How Sad is Your Personal Mission Statement?

For years, companies have used mission statements to describe what they do and why they do it.

Why don’t more people have their own? It makes things so much easier. In very few words, not more than a sentence or two, it describes your convictions, what you stand for, and why you’re so good at what you do. It’s your own personal manifesto of success, one that doesn’t depend on outside validation.

You claim it. You own it. 

Take Starbucks, for example. “To inspire and nurture the human spirit – one person, one cup, and one neighborhood at a time.” Ok, it’s a bit over the top, but Starbucks puts people at the center of its value proposition, whether you like its coffee or not.  For LinkedIn, it is to “connect the world’s professionals to make them more productive and successful.”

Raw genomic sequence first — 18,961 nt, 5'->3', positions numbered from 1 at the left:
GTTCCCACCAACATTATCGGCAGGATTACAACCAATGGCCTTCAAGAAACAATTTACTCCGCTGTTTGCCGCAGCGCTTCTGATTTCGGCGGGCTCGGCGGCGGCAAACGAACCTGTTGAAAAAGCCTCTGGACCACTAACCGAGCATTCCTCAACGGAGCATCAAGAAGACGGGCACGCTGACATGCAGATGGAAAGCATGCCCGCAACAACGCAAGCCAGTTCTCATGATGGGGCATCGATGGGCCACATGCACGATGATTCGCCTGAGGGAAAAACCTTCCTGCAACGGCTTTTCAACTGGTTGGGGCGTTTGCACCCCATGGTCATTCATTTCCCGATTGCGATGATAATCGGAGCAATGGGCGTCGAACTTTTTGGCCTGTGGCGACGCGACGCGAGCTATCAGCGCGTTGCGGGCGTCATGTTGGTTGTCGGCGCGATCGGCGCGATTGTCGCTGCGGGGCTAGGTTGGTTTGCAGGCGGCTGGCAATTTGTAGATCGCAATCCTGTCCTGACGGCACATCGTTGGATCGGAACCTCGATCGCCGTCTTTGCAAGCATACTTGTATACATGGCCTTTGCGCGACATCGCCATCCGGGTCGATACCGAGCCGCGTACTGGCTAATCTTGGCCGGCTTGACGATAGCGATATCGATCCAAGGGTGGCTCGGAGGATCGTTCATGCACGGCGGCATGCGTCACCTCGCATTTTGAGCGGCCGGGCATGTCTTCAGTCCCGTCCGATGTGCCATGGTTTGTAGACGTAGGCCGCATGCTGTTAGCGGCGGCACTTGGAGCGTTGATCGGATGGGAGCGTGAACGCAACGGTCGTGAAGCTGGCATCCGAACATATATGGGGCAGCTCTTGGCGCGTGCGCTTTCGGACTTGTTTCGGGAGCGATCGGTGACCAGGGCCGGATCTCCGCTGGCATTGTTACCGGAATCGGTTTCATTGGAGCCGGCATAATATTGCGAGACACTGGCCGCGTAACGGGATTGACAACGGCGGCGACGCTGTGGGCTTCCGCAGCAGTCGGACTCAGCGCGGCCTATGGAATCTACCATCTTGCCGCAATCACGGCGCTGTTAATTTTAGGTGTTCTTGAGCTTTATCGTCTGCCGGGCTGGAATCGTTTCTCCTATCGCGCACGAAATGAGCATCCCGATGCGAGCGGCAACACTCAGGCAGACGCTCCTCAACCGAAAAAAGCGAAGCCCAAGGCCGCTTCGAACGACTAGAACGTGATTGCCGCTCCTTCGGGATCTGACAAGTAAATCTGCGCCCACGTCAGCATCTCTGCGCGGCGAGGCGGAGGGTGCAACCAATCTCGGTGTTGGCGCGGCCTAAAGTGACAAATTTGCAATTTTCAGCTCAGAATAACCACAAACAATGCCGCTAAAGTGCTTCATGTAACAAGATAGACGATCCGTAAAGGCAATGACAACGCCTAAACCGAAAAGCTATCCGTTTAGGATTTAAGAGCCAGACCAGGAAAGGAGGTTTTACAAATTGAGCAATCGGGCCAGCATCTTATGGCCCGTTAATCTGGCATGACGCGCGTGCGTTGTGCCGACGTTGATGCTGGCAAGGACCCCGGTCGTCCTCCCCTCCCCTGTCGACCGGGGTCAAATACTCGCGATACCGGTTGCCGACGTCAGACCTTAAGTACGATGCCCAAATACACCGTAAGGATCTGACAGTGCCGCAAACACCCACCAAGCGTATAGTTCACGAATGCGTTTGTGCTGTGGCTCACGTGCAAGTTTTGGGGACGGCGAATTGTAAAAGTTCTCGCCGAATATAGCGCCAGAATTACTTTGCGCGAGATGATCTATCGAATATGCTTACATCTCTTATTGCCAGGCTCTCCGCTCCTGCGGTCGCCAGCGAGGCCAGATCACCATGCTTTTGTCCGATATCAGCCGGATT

Give it a shot. How would you complete the following?

To [what you want to do] by [how you’ll do it] so that [what impact you hope to make].

Who are you, and who do you aspire to be? What’s most important to you? What are you passionate about? Why do you do what you do? What’s the impact of your work on the world?

Those are the questions you’ll need to think about.

Personal mission statements are an essential component of leadership and professional development. They offer the opportunity to think deeply about your life and your contribution to the world as succinctly as possible.

Your personal mission statement is a foundational compass you can come back to whenever you need a reminder of your sense of purpose and direction in your professional life.